As there is no obligation on the part of the developer to redeem the property until the delivery of vacant possession and payment of the final progress payment together with late interest and all other charges, in the event the project is abandoned, the Purchaser will have an uphill battle with the developer, as well as to pay the bridging financier the redemption sum payable to redeem the property. This may result in the Purchaser having to cough out more money than the sale and purchase price to obtain the title to the property. Even if the property is fully completed, there may be a situation where a Purchaser only realises that he has no title to the property when he intends to sell his property to a third party or until he intends to raise financing with the property as security.

If the developer is still in business, the Purchaser may compel the developer to deliver title by specific performance. In the event the developer is either in receivership or liquidation, the remedy of specific performance may not be available as the Receiver and Manager and the Liquidator is not liable for contractual obligations prior to their appointment.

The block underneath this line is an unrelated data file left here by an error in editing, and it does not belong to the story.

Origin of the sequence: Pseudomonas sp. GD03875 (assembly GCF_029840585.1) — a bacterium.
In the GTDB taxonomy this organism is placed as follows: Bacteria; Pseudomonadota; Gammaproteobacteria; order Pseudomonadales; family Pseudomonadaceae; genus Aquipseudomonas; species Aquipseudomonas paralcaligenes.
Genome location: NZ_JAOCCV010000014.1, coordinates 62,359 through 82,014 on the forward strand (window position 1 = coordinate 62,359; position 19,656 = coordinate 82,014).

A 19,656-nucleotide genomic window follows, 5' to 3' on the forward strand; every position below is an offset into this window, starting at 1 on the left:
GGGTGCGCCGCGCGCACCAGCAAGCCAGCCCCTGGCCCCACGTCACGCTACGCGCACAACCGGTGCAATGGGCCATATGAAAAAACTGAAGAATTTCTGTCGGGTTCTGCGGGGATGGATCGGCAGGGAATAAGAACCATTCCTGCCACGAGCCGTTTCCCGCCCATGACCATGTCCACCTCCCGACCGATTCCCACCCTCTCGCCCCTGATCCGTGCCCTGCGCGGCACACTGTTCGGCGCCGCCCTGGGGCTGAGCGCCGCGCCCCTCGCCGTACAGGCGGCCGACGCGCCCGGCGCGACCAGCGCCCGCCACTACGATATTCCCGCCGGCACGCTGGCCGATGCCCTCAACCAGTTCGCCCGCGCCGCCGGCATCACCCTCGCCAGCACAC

If the Purchaser already has title to the property, the events of foreclosure, receivership and liquidation will not affect the legal rights of the Purchaser as the property is not the asset of the developer and the chargee, the Receiver and Manager or Liquidator has no control of it. In addition, any execution of judgment on the developer will not affect the title of the Purchaser in the property.

Protection for cash purchaser

A cash Purchaser may protect his interest by forwarding all progress payments through his solicitors, who have the duty to ensure that all progress payments are released to the developer upon verification of the supporting documents like Architect’s Certificate etc and to ensure that the title to the Property will be given to the Purchaser upon the final progress payment being released to the developer.

Another alternative will be for the cash Purchaser to deposit the full purchase price with his solicitors or an appointed independent party as the stakeholder or to a bank, who will in turn issue a letter of undertaking or bank guarantee, as the case may be, to pay to the developer all progress payments due under the terms of the SPA, subject to the developer agreeing to effect the title of the property to the Purchaser free from all encumbrances in exchange thereof.

It would therefore make good commercial sense to borrow from a lender to finance the acquisition of a new property as the title would be obtained by the Purchaser prior to actual full payment of the purchase price. In the event any problem should occur, the lender is always there to protect its interest while at the same time protecting the interest of the Purchaser. It is therefore crucial for a Purchaser to seek independent legal advice when considering possible options to finance the purchase of a new property so that the interest of the Purchaser is protected at all times.

The writer is a member of the Conveyancing Practice Committee, Bar Council Malaysia